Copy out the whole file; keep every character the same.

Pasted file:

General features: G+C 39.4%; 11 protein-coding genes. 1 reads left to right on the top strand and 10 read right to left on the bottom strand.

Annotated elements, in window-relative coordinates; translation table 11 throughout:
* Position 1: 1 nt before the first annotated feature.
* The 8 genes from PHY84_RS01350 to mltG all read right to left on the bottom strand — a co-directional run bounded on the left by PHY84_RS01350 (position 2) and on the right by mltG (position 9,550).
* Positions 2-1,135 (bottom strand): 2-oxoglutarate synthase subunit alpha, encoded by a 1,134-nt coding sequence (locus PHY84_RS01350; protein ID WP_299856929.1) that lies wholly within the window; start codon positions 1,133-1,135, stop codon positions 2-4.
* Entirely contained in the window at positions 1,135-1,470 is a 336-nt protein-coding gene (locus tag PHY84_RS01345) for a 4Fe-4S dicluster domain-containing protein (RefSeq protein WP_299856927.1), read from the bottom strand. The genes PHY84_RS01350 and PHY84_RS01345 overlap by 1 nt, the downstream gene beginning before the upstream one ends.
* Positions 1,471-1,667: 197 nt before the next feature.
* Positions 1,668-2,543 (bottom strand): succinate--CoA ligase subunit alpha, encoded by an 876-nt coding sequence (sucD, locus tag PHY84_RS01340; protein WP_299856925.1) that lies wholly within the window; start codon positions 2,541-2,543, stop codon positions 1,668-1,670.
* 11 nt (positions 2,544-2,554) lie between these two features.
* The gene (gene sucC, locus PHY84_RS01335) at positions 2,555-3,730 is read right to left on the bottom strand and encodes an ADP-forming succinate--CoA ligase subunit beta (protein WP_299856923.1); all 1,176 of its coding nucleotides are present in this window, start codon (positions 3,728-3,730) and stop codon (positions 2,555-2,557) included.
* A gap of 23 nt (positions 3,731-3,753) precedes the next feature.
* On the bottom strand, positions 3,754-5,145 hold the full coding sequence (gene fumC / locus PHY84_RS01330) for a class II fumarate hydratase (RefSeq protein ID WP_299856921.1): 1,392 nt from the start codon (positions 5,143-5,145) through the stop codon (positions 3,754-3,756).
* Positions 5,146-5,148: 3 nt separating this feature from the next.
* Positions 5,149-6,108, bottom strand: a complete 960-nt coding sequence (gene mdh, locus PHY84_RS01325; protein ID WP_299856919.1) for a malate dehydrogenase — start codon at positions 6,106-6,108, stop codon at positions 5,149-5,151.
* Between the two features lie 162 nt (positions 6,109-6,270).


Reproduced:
General features: G+C 39.4%; 11 protein-coding genes. 1 reads left to right on the top strand and 10 read right to left on the bottom strand.

Annotated elements, in window-relative coordinates; translation table 11 throughout:
* Position 1: 1 nt before the first annotated feature.
* The 8 genes from PHY84_RS01350 to mltG all read right to left on the bottom strand — a co-directional run bounded on the left by PHY84_RS01350 (position 2) and on the right by mltG (position 9,550).
* Positions 2-1,135 (bottom strand): 2-oxoglutarate synthase subunit alpha, encoded by a 1,134-nt coding sequence (locus PHY84_RS01350; protein ID WP_299856929.1) that lies wholly within the window; start codon positions 1,133-1,135, stop codon positions 2-4.
* Entirely contained in the window at positions 1,135-1,470 is a 336-nt protein-coding gene (locus tag PHY84_RS01345) for a 4Fe-4S dicluster domain-containing protein (RefSeq protein WP_299856927.1), read from the bottom strand. The genes PHY84_RS01350 and PHY84_RS01345 overlap by 1 nt, the downstream gene beginning before the upstream one ends.
* Positions 1,471-1,667: 197 nt before the next feature.
* Positions 1,668-2,543 (bottom strand): succinate--CoA ligase subunit alpha, encoded by an 876-nt coding sequence (sucD, locus tag PHY84_RS01340; protein WP_299856925.1) that lies wholly within the window; start codon positions 2,541-2,543, stop codon positions 1,668-1,670.
* 11 nt (positions 2,544-2,554) lie between these two features.
* The gene (gene sucC, locus PHY84_RS01335) at positions 2,555-3,730 is read right to left on the bottom strand and encodes an ADP-forming succinate--CoA ligase subunit beta (protein WP_299856923.1); all 1,176 of its coding nucleotides are present in this window, start codon (positions 3,728-3,730) and stop codon (positions 2,555-2,557) included.
* A gap of 23 nt (positions 3,731-3,753) precedes the next feature.
* On the bottom strand, positions 3,754-5,145 hold the full coding sequence (gene fumC / locus PHY84_RS01330) for a class II fumarate hydratase (RefSeq protein ID WP_299856921.1): 1,392 nt from the start codon (positions 5,143-5,145) through the stop codon (positions 3,754-3,756).
* Positions 5,146-5,148: 3 nt separating this feature from the next.
* Positions 5,149-6,108, bottom strand: a complete 960-nt coding sequence (gene mdh, locus PHY84_RS01325; protein ID WP_299856919.1) for a malate dehydrogenase — start codon at positions 6,106-6,108, stop codon at positions 5,149-5,151.
* Between the two features lie 162 nt (positions 6,109-6,270).